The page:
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Mathhammer - The guide for the gifted and mathematically challenged alike
Warhammer is a game of dice. In general, mathhammer aims to predict the dice. Its fault is its failure to take any amount of "luck" into account.
Lets begin with the basics. Flip a coin. Did it come up heads? A coin that can only come up heads or tails has 50% chance of coming up heads. Were you lucky?
Ok now flip two coins. I bet you got one heads and one tails, or two heads, or two tails. Not much of a bet is it? The fact is, all of these outcomes are possible, and all these outcomes are the only possible outcomes.
If you were asked to predict the flip of two coins what would you say?
Each outcome has a probability. You could predict that the flip will be one heads and one tails, but this only has a 50% chance of happening.
When we roll dice, you can try to predict the outcome just that same. If you have 4 BS3 markerlights, the prediction will be 2 markerlight hits. But just as with the coin flip, the prediction might not come true. And in fact, in this case, it will probably be something other than 2 hits.
In general, when trying to predict the number of successes in a dice roll, you multiply the probability of success of a single die by the number of dice.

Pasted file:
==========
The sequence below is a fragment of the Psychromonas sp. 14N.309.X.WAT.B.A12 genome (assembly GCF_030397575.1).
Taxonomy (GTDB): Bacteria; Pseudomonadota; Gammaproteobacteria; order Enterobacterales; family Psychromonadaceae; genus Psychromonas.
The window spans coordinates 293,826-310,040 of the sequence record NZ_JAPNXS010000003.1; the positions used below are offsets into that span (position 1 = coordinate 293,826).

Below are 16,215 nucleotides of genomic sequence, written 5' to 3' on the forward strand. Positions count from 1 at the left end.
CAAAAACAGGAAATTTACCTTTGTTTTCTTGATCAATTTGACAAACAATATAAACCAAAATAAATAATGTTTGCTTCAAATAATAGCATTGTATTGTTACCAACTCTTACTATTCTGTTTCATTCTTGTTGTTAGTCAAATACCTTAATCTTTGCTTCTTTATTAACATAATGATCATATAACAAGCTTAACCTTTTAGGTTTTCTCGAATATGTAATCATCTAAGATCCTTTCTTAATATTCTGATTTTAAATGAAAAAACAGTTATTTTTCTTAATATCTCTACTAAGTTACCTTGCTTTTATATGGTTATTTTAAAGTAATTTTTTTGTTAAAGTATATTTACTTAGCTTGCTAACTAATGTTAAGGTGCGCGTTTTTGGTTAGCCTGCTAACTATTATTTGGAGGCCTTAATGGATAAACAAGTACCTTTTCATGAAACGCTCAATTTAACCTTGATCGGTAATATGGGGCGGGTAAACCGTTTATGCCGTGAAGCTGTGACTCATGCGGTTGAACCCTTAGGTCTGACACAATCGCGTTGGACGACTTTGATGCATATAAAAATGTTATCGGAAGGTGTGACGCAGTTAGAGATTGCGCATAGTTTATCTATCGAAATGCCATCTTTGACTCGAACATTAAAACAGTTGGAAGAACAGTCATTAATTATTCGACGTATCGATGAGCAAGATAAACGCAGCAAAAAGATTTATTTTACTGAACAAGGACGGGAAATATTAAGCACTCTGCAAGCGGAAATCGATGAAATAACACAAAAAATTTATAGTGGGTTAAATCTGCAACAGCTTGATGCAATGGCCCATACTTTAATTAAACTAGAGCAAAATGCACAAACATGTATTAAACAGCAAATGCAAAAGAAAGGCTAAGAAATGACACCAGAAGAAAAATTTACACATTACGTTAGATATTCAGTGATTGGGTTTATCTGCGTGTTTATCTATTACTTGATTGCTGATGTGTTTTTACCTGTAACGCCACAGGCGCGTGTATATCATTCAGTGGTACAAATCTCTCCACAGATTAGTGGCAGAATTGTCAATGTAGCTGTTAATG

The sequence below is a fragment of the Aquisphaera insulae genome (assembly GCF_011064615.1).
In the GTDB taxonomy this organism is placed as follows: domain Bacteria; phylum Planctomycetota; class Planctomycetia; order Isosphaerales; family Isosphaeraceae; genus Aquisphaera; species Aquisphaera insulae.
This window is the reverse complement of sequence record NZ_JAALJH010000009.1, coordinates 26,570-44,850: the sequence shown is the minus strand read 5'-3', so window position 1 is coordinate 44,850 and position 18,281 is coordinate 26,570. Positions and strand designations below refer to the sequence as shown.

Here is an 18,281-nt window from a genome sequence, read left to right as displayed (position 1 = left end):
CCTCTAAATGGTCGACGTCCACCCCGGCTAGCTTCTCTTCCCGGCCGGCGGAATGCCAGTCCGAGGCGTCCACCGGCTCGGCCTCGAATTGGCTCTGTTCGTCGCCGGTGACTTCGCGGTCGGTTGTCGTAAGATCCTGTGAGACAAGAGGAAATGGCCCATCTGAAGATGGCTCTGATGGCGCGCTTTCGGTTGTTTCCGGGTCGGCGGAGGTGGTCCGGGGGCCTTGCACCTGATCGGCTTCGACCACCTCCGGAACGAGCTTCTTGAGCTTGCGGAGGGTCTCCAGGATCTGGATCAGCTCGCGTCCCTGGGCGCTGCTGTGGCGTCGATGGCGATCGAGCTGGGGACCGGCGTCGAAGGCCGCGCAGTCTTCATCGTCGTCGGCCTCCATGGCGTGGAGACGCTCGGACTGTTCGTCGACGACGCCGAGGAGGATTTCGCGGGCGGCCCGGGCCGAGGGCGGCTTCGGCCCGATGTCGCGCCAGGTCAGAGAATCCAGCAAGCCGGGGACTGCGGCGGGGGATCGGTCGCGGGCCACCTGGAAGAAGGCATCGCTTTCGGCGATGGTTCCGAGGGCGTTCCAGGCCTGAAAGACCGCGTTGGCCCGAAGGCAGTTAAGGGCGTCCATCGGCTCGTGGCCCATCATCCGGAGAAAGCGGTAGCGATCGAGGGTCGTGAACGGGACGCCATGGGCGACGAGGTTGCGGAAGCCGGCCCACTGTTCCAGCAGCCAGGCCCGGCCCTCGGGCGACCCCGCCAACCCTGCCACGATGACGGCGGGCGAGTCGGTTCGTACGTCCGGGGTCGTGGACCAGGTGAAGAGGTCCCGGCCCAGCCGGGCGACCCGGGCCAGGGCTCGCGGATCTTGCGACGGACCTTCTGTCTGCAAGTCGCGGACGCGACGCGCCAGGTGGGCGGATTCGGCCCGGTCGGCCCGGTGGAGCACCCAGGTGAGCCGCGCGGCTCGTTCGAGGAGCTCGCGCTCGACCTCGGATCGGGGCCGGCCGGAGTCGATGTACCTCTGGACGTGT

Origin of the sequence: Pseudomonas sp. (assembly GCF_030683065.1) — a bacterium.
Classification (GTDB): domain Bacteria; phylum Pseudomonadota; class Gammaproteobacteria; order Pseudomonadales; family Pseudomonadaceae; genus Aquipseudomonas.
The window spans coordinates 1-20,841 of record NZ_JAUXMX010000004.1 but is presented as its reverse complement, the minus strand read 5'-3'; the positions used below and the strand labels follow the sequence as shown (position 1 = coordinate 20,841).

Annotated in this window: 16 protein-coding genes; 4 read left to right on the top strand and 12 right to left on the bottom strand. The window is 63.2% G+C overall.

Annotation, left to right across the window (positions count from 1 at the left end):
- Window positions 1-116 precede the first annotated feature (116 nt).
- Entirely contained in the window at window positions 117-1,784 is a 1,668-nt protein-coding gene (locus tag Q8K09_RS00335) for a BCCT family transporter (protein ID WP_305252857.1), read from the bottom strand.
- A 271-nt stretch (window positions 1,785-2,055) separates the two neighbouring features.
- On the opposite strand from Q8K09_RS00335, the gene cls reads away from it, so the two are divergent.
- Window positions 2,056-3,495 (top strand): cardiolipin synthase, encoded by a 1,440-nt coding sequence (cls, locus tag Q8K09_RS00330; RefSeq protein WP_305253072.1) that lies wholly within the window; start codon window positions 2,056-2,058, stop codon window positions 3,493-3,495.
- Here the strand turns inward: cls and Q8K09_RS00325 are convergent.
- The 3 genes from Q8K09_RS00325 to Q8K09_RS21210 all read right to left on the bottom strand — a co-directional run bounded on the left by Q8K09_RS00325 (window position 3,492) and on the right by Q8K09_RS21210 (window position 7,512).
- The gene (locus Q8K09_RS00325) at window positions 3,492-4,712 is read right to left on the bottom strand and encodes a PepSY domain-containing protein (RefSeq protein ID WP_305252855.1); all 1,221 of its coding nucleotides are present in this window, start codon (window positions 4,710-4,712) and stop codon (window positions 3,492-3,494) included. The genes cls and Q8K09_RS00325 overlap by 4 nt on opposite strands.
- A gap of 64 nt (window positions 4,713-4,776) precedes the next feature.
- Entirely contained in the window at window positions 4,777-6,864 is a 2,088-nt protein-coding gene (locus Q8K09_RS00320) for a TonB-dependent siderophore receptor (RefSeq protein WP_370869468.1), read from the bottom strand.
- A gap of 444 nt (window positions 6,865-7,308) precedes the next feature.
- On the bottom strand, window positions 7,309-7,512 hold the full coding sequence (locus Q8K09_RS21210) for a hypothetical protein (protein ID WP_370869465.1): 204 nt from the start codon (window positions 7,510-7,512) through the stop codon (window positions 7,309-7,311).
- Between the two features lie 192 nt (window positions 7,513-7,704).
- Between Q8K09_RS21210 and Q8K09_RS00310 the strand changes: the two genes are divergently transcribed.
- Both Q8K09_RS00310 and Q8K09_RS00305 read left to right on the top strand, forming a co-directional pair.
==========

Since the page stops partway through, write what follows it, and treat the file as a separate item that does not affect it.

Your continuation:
I am told that the more formulas I write in this article the less popular it will be, but I hope if I keep them simple then it won't be too bad.
Predicted # Success = P(success) * # dice
This is not the whole picture. This formula does not take luck into account.
Probability mathhammer is able to model luck
Any number of shots are distributed randomly. Here's how to get the probability distribution:
P(# success) = p^r * (1-p)^(n-r) * nCr
P(# success) => The probability of getting that exact number of successes
p = P(success) => The probability of success for a single die
n = # dice => The total number of dice you roll
r = # success => The exact number of successes
nCr is the binomial coefficient, you will find it on your calculator. Hit n (4 for example), then the nCr button, then r (2 for example).
Ok lets put this to the test with our 4 markerlight example.Thus there is a 0.375 probability of 2 hits.Code:# success - P(# success) 0 - 0.0625 1 - 0.25 2 - 0.375 3 - 0.25 4 - 0.0625